Two of my nieces graduated from college in May. Both are bright young women and both found jobs, each in an organization that she is passionate about. I beam when I see their Facebook posts. I sense that clinching a perfect job feels like success for them.
The month they graduated and left their alma maters, I returned to mine to attend graduation/reunion. Forty years had passed since the day in 1976 when I graduated from a women’s college in Massachusetts. Because I’d been a Trustee of the college, I’d been asked if I’d like to wear a robe and sit on the podium at the 2016 commencement. Earlier in my life, sitting on the podium would have felt like success.
Graduation season makes me think about aspirations and success; my nieces and their futures; my life and the past 40 years. Although the definition of success should be personal, I often let culture define it for me.
Let me turn back the clock to 1972. When I entered college, I’d never met a woman physician, banker or scientist. Julie Andrews was the professional woman I saw the most….whether portraying Maria Von Trapp or Mary Poppins.
Attending a women’s college changed that. Gloria Steinem spoke on campus and I met her after the speech. I took courses in women’s studies and all of us were encouraged to pursue advanced degrees or careers in Fortune 100 companies. By graduation, aspirations were high. Our generation felt primed to break all barriers.
I was recruited to join a management class of primarily MBAs. I liked the work but I didn’t know how to measure myself. Was my success a function of my paycheck, being promoted, wearing a skirted suit with a floppy bow tie, carrying a briefcase or being chosen as a Trustee? All of those things buoyed me up. And breaking a few barriers felt heady.
The problem was that I had no idea how I defined success. I’d taken my cues on success from others. Friends, colleagues, and even society tied “being successful” to a metric or an action; something measurable like rank, compensation, degree, or for some the desire was marriage and starting a family. Others seemed to know what they wanted out of life. I wanted those things too and was content, but I didn’t see those things as markers of success.
Years passed and I somehow managed to grow professionally (albeit no longer in a major corporation) and juggle small kids in a city where most moms didn’t work. I hardly felt successful. I’d leave town for a meeting with dried graham crackers on my suit and pray that my husband remembered toddler instructions. Without cell phones, I couldn’t text him. At home, I’d give my 3 year old a jar of peanut butter to keep him quiet while I spoke to clients from my home phone (wired to a wall in the kitchen).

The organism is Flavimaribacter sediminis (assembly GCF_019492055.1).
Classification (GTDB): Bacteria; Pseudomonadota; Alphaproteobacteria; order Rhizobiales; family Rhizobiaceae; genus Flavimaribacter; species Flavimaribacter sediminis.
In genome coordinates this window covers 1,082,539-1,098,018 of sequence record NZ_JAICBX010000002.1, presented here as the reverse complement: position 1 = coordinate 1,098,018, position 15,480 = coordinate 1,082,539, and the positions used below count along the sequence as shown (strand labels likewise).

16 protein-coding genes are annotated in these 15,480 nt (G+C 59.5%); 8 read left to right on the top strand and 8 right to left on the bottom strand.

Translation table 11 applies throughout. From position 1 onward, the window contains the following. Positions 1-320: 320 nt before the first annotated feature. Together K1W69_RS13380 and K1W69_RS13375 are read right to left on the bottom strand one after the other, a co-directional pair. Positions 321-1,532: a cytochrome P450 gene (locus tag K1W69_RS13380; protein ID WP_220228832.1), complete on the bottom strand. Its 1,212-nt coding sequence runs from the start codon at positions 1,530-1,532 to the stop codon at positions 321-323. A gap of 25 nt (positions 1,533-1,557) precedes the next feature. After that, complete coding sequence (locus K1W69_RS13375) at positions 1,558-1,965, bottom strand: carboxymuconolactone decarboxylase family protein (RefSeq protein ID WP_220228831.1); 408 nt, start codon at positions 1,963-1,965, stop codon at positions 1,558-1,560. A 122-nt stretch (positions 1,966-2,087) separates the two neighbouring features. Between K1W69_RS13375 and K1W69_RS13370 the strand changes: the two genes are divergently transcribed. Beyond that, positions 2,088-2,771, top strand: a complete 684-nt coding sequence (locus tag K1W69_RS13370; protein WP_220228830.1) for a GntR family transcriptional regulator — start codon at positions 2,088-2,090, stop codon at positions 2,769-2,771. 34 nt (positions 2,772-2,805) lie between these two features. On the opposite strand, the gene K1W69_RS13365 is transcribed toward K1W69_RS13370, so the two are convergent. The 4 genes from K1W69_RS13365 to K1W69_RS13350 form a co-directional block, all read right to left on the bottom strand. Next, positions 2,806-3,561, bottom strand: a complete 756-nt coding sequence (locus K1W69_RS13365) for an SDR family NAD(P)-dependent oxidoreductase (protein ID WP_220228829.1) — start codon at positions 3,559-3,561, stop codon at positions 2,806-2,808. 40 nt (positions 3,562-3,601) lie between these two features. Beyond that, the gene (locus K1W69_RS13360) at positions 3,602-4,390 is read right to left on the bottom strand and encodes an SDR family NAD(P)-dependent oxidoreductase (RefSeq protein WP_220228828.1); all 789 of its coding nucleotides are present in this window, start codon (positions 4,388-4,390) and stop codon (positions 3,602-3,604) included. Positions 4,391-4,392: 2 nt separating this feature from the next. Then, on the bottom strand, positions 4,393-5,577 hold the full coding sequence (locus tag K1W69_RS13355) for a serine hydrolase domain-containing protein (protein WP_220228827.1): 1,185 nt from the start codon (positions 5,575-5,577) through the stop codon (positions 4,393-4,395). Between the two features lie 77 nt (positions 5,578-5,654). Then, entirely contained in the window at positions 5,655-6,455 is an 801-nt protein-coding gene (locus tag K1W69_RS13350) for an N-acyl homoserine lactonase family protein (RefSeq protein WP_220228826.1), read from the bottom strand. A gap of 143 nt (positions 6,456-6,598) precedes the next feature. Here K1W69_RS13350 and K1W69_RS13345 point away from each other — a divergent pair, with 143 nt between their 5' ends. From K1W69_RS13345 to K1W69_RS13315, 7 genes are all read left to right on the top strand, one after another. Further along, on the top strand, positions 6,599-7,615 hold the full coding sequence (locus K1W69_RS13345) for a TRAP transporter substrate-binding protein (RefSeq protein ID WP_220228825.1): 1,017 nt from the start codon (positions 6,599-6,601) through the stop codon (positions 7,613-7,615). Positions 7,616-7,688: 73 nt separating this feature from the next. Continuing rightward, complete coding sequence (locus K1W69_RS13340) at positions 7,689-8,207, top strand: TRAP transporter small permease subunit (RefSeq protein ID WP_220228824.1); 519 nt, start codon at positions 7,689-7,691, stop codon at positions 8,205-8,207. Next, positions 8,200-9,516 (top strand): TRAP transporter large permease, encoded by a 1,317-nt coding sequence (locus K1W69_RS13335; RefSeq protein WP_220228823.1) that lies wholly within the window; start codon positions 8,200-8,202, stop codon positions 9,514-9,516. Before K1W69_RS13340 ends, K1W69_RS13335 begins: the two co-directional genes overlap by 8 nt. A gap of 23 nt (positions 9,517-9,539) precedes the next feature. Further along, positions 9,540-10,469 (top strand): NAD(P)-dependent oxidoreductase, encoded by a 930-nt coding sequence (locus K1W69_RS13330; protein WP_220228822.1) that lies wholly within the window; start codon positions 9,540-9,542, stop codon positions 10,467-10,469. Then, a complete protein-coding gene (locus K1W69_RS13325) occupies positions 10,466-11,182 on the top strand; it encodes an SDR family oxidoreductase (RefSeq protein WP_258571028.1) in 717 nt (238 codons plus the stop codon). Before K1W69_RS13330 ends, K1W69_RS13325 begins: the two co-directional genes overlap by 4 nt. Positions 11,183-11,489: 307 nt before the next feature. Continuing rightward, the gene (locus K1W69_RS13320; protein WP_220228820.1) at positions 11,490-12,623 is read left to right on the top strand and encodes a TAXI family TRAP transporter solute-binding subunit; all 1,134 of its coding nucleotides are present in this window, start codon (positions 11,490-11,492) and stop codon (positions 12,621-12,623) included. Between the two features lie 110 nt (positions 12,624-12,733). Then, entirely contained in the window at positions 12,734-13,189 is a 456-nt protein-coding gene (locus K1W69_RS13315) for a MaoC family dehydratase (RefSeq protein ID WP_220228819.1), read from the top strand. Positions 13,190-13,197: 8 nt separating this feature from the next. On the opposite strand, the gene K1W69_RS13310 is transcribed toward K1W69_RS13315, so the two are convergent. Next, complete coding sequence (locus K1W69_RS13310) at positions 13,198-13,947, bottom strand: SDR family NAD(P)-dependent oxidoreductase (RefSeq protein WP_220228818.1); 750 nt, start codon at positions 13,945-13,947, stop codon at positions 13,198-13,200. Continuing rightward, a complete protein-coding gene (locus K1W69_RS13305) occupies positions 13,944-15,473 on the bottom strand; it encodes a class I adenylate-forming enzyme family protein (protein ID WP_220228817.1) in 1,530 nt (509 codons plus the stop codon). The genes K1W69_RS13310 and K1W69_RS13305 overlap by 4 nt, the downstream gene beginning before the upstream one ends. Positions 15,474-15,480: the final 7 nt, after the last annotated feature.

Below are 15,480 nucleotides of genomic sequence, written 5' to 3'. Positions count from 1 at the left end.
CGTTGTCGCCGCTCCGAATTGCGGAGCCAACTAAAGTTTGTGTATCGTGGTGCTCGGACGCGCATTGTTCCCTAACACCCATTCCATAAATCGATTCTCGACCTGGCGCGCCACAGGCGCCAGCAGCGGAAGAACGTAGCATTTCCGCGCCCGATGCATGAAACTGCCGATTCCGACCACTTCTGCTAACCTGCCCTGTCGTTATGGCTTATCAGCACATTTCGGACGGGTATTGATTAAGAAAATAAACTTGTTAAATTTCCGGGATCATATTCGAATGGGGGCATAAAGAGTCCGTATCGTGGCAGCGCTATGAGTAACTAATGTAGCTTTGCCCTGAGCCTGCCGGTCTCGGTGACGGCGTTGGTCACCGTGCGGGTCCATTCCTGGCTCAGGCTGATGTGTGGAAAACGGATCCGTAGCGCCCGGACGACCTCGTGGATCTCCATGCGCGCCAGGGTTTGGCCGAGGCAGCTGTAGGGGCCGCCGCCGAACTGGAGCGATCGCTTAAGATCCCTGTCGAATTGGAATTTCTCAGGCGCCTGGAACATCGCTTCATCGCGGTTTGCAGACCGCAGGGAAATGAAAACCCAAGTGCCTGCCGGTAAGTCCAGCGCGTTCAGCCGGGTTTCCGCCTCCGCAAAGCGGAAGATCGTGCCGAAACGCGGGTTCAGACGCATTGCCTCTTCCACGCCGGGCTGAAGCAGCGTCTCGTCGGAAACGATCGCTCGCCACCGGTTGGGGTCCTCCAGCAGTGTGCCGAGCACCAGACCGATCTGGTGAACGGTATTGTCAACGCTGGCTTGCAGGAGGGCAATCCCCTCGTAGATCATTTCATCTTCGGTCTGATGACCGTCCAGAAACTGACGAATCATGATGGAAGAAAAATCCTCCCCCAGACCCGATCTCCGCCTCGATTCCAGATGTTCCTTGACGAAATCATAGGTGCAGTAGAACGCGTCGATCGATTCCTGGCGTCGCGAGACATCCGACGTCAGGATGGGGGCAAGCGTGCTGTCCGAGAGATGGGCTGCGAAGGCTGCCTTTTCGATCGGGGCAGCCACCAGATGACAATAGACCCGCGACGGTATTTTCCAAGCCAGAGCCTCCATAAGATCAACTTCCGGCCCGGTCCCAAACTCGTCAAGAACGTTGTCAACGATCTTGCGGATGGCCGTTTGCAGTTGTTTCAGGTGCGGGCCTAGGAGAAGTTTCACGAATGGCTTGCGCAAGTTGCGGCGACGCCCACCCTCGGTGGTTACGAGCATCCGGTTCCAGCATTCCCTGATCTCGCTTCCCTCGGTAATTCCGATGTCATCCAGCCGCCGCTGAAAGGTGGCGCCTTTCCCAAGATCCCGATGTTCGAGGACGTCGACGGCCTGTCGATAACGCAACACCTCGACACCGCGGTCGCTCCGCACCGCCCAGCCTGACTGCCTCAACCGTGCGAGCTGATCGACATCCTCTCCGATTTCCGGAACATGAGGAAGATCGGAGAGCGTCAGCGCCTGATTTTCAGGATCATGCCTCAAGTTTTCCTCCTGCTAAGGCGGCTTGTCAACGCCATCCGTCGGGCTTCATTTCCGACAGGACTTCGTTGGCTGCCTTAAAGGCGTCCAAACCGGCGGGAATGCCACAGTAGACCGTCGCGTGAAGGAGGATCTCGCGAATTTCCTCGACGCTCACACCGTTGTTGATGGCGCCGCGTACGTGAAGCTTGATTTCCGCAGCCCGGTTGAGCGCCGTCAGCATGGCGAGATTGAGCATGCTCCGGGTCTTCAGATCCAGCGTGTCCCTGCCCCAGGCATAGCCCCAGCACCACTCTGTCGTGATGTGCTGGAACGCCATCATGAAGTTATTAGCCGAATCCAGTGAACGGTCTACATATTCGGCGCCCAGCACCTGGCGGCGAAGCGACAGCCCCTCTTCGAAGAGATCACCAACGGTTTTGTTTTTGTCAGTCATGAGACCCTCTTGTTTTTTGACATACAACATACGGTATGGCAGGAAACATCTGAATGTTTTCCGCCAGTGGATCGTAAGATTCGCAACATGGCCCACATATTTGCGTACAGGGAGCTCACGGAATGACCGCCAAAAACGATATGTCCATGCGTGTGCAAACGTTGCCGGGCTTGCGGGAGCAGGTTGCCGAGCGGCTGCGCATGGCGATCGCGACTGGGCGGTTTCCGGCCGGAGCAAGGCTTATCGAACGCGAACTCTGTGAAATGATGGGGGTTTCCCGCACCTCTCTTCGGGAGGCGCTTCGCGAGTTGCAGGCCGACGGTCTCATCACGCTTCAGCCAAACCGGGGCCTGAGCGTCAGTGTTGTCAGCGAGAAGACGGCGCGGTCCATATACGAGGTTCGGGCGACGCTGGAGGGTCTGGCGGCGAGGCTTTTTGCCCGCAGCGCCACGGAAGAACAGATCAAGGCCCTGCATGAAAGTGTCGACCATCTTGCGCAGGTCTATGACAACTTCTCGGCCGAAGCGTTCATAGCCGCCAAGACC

I felt like an imposter, a common feeling for women underscored by Sheryl Sandberg in Lean In.
A Harvard Business School study said that women and men are equally able to attain high-level leadership positions, but men want power more than women do. It went on to say that women often have more overall life goals than men. That resonated.
I had many life goals and my approach was to just stay busy and live in overdrive. Because I was doing so much, I felt that I never did anything well.
Business travel and the necessity of a Saturday night stay in another city gave me uninterrupted time to do some soul searching on this topic. Writing has always been a way for me to clear my head. I had written journals and lists for years. So, I wrote down what mattered to me professionally and personally. Then I brainstormed about where I wanted to be in 10-15 years. I used some visioning worksheets from a book called The Path, which I’ve subsequently used when mentoring and coaching executive women. I took the risk of describing my professional goals in concrete terms; I even described what my home office would look like.
- To build my executive recruiting practice, closing 12-15 placements/year from my office at home decorated with my children’s artwork.
- To have fun with my children and laugh more. (No doubt inspired by Julie Andrews.)
There were many days where I struggled to work from home, particularly when the fax machine broke and I wished for an IT department. But a decade later when I looked at my journal statement, I was amazed. I’d accomplished what I’d written.
In the old days, I might have looked sideways at other’s achievements and felt inferior (and that was before Facebook!). Or, I could have focused on what I did not do. The written statement, my personal mission statement, validated that I’d done what I set out to do.
A panel of the Professional Woman’s Network and IBM’s Women Network researched women of a variety of age groups and demographics. They concluded (not surprisingly) that when it comes to success, there is no one size fits all. But what everyone agreed upon was that fundamentally success is having the freedom to live by your values. What my nieces may define as success differs from what I might want for my life now.
Another finding was that one’s idea of success changes with time and circumstance. It is time to reevaluate my goals for the next chapter of my life. Now relationships, mentoring, and coaching are center stage.
And that brings me back to my 40th college reunion. Returning to campus allowed me to reconnect with classmates as well as with my 21 year old self. I’d not done what that 21 year old thought she might do, nor had any of my friends. We all had interesting lives, but none of us had changed the world. That no longer seemed to matter. Instead we were eager to learn about one another’s lives, and appreciative of the wisdom that comes with 40 years.
And whereas when I was 21, I might have been thrilled to sit on the podium, this year I was much happier sitting among my classmates.